Amy Glover, president and founding partner of Agil(e): “The HLED is an important government-to-government mechanism and the focus on strengthening North American supply chains is the right one. That said, the widely disparate visions of what is required for an energy transition have placed ominous dark clouds over the bilateral relationship. Thankfully, the U.S.-Mexico economic relationship is simply too vital to be put in undue jeopardy, particularly from a Mexican standpoint. In fact, to date the only political force able to make President Andrés Manuel López Obrador think twice and even back down on occasion—without admitting it, of course—has been the U.S. government. The nationalistic and protectionist policies that favor the state-owned companies CFE and Pemex frustrate the move toward a greater reliance on clean energy. They are concerning from both a regional competitiveness and a climate perspective. The U.S. government does not want a political row, but the decision—together with Canada—to request dispute settlement consultations over violations to Mexico’s USMCA commitments is serious. The U.S. and Canadian chambers of commerce in Mexico have wisely called for the three governments to discuss their differences ahead of formal consultations that would begin next year. While it is hard to see a clear path to resolution, the political temptation for AMLO to thumb his nose at the gringos will likely be outweighed by the economic and investment pressures that can be brought to bear in the run up to the 2024 presidential election. If AMLO expects to ensure a win for his party, he will need to avoid more dour economic news. Disgruntlement over inflation and slow economic growth is on the rise. An economy that will crawl along at around 1 percent GDP growth this year and next is simply not much to brag about.”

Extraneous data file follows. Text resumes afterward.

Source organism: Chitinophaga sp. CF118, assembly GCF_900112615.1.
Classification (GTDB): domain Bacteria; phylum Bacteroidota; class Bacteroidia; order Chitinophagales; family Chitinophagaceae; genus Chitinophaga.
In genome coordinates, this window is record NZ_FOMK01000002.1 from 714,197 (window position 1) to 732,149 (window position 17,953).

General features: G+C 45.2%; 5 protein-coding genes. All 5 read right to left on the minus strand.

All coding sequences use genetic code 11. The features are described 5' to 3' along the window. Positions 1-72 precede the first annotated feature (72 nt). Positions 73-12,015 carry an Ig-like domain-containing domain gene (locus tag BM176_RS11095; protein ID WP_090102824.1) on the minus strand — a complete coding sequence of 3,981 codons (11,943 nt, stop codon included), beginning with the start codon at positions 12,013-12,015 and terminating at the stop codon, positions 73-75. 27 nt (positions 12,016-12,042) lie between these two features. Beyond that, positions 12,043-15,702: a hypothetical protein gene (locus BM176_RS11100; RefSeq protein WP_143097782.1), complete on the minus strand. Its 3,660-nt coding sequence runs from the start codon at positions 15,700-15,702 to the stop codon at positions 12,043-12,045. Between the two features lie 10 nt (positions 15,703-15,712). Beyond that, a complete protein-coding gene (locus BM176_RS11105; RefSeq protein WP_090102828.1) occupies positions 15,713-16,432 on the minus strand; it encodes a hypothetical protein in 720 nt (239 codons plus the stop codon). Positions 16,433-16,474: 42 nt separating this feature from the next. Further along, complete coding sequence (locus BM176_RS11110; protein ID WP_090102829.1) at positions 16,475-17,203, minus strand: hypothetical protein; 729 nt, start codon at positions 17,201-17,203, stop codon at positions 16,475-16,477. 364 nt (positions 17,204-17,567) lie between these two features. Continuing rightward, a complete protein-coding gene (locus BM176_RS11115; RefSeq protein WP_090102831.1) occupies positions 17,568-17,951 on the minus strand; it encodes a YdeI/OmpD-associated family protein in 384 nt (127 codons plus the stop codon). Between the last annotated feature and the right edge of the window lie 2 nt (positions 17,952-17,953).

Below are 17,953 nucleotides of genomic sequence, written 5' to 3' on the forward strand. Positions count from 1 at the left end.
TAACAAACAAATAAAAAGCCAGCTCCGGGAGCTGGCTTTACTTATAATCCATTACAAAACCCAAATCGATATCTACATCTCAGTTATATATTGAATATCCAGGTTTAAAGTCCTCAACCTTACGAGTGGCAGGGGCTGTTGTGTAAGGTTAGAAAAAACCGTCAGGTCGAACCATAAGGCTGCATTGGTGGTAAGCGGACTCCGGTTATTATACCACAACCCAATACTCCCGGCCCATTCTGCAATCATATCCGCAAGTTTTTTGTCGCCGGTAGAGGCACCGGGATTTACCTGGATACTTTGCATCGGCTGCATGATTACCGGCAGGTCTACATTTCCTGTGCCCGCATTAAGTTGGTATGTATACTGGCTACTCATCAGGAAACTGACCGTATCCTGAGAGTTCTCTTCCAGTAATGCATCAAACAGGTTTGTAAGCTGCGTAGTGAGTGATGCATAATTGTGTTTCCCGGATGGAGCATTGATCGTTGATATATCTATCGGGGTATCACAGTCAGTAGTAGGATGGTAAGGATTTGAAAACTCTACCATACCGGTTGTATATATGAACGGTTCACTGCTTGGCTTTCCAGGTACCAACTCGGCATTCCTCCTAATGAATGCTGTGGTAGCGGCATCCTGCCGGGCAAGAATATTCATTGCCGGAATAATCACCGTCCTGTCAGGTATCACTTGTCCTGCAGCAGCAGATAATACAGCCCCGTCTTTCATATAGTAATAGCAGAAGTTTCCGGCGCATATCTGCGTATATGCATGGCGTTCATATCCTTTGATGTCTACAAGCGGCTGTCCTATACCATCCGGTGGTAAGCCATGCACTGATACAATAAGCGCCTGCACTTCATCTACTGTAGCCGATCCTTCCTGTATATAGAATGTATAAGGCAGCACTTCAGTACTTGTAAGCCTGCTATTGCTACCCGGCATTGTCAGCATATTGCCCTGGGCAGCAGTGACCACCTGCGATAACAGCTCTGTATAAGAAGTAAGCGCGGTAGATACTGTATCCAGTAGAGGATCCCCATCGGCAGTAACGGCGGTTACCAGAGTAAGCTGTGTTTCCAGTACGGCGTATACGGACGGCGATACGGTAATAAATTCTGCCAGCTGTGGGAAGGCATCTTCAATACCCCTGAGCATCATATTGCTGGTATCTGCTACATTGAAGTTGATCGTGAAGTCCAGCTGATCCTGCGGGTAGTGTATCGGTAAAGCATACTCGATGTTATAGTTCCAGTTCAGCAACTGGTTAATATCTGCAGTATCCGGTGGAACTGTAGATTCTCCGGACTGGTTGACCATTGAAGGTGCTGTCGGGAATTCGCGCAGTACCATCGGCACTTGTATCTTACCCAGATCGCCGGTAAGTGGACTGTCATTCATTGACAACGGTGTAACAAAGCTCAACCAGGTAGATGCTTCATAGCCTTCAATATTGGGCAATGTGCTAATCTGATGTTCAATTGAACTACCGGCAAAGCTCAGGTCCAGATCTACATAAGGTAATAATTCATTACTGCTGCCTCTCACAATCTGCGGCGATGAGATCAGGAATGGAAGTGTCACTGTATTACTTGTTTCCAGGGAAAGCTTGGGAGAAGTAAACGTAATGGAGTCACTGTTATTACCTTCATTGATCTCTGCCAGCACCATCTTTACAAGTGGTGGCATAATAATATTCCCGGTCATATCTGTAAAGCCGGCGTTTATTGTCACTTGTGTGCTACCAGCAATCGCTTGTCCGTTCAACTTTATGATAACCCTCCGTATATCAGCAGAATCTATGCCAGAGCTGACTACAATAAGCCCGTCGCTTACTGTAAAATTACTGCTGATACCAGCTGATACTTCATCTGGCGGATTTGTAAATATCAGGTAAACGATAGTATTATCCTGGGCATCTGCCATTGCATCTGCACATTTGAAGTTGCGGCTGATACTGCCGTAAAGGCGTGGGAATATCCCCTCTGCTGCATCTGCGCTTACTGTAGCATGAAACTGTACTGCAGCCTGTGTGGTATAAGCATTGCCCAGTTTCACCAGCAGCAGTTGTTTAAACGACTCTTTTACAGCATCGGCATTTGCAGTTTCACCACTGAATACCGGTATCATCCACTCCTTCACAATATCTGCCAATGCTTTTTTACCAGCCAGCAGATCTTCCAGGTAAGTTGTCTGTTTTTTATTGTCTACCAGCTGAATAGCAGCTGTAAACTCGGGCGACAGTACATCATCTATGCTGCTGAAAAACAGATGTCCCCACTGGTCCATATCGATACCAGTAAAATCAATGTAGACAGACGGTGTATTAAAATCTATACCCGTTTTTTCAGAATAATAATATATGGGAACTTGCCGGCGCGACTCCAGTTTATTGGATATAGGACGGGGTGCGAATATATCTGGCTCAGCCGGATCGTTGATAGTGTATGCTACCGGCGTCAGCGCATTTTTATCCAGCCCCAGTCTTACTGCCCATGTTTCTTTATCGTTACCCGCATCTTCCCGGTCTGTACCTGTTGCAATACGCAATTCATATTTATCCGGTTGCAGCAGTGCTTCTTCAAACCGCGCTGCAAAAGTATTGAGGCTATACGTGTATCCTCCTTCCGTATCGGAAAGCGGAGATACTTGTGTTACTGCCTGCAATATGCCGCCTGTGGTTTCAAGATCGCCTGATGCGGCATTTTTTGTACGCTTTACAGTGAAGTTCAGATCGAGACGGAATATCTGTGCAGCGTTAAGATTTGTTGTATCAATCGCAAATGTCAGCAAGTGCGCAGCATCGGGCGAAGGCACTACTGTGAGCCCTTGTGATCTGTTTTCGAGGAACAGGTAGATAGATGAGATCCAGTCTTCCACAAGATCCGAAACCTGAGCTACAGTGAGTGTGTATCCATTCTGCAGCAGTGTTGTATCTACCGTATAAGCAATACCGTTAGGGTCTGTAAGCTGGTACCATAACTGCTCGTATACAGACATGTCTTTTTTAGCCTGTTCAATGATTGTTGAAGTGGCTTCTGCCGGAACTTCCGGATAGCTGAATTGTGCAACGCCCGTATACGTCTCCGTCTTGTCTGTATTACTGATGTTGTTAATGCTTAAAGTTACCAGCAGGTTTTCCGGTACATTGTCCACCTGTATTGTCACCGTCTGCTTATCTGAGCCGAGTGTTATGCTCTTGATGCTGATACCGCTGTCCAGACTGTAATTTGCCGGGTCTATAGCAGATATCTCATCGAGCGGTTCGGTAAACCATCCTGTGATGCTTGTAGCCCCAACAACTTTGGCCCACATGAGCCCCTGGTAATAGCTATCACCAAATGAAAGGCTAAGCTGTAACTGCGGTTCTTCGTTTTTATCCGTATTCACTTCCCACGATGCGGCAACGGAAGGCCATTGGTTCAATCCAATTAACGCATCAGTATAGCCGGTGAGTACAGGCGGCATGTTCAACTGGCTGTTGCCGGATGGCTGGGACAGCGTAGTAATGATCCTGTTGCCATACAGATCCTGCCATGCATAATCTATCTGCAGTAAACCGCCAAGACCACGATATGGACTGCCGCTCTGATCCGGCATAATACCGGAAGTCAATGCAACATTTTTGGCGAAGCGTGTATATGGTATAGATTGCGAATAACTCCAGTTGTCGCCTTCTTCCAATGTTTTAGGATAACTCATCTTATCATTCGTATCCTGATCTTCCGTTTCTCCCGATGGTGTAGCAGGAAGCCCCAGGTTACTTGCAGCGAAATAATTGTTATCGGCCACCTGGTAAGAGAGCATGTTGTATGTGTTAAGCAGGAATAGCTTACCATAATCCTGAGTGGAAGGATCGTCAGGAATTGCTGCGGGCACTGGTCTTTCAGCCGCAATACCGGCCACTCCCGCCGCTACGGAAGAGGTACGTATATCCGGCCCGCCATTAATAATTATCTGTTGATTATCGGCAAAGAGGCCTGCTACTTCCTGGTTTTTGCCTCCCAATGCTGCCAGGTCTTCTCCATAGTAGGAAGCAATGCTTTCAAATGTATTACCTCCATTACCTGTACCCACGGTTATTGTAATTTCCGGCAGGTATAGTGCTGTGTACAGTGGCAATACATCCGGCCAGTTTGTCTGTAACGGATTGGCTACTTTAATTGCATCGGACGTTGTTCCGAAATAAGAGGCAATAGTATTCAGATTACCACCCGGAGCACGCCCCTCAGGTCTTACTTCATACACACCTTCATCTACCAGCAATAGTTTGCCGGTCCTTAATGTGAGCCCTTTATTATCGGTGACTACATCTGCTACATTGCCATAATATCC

Tapen Sinha, professor of risk management at the Instituto Tecnológico Autónomo de México and professor at the University of Nottingham Business School: “According to the White House, the HLED continues to focus on four central pillars: 1.) Building Back Together; 2.) Promoting Sustainable Economic and Social Development in Southern Mexico and Central America; 3.) Securing the Tools for Future Prosperity; and 4.) Investing in Our People. The Biden administration has secured a $1.5 billion commitment from the Mexican government to strengthen border security. This development stands in contrast with what the previous U.S. administration managed to do. The second goal has not shown many results. The tide of Central Americans coming through Mexico to reach the United States has not shown any sign of slowing down. Conditions in El Salvador or Guatemala for potential recruits for drug cartels have not improved. In July, the United States escalated a trade dispute under the USMCA by announcing that it would initiate a ‘consultation’ process about Mexican energy policy that was seen to be violating the USMCA. This action typically leads to tariffs on other products. Canada immediately sided with the United States. Probably the best thing that came out of the HLED was an easing of the U.S. rhetoric in the past week. Both sides are talking with each other again. It will be followed up by a visit to the United States by Mexican Foreign Secretary Marcelo Ebrard. The two countries could avoid a major trade war escalation in North America.”